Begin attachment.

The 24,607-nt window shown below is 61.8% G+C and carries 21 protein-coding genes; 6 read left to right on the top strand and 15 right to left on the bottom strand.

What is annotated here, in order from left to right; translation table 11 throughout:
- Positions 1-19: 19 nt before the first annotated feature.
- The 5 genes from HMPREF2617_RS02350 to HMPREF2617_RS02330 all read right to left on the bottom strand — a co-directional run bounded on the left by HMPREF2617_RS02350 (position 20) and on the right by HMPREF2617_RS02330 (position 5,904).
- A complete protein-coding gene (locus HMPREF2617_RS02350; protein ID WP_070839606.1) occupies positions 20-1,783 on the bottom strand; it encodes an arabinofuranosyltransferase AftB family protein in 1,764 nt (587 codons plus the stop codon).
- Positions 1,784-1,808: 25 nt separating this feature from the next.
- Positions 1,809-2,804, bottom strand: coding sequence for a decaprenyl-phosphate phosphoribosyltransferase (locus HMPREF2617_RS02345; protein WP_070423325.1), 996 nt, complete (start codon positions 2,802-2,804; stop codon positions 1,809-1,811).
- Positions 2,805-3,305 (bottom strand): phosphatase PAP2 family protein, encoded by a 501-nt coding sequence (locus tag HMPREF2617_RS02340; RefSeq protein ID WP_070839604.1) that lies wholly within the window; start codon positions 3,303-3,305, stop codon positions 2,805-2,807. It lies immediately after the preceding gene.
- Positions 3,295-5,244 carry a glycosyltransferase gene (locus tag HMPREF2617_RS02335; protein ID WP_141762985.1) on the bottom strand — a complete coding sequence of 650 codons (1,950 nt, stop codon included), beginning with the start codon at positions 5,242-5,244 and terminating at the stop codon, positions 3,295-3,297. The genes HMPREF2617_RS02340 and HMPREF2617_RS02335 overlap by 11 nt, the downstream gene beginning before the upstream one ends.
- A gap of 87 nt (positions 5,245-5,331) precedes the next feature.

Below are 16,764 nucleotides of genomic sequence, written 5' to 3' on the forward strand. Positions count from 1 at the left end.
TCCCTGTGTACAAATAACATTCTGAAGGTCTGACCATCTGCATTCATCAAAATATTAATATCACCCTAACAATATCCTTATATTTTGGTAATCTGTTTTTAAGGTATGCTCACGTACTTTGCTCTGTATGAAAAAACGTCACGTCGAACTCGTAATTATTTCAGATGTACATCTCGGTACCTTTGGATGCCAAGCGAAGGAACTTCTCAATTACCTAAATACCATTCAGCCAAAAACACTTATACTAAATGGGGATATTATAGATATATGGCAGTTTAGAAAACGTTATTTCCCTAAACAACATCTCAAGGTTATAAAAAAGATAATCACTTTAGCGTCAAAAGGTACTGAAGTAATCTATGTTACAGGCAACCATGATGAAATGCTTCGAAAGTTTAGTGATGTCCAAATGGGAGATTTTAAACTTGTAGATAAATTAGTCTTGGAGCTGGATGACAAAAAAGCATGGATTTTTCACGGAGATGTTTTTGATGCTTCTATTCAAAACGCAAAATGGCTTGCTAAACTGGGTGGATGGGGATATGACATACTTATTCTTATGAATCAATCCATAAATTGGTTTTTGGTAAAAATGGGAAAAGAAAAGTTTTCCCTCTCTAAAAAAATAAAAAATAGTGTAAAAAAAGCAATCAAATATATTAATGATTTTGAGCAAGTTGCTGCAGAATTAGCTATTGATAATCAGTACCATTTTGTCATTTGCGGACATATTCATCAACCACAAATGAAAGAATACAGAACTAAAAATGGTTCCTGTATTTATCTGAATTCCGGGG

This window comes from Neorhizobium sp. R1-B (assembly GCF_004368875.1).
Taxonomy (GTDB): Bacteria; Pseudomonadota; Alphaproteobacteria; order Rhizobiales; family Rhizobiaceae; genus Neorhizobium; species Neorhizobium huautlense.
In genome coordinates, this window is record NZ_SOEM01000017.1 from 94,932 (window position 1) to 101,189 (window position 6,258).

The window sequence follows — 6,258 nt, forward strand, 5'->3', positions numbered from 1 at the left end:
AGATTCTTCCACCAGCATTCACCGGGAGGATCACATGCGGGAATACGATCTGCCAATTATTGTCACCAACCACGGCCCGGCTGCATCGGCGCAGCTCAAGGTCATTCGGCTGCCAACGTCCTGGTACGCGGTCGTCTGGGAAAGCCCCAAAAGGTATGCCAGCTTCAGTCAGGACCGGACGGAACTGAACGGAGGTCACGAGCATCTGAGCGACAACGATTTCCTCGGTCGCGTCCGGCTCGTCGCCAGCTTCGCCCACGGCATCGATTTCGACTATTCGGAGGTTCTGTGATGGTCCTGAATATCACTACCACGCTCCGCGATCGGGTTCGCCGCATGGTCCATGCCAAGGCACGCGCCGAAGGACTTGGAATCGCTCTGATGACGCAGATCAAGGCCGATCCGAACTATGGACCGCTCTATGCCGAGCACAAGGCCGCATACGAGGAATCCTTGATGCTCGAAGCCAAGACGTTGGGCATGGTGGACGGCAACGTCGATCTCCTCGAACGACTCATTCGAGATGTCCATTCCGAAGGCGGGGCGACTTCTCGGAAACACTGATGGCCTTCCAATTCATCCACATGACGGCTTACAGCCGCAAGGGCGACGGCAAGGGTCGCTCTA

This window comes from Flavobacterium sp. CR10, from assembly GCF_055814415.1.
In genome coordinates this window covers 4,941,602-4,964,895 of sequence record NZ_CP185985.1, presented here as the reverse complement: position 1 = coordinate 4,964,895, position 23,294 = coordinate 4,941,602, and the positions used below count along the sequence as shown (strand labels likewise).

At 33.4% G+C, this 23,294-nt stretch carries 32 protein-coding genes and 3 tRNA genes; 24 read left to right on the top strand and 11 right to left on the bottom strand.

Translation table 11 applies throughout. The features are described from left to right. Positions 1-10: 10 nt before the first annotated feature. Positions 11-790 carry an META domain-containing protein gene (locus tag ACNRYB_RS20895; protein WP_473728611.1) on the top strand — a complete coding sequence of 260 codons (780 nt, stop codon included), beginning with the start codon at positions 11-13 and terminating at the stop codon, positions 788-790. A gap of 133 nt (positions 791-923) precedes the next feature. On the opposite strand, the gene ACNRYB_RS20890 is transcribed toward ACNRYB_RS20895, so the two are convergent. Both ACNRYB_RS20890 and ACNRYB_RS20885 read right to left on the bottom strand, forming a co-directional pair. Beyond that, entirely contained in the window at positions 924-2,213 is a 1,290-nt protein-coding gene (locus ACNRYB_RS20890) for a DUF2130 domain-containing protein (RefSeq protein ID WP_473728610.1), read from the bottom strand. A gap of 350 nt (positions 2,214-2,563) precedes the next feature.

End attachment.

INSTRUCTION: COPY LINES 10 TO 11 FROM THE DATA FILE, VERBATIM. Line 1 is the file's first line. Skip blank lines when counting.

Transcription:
- A gap of 87 nt (positions 5,245-5,331) precedes the next feature.

Below are 16,764 nucleotides of genomic sequence, written 5' to 3' on the forward strand. Positions count from 1 at the left end.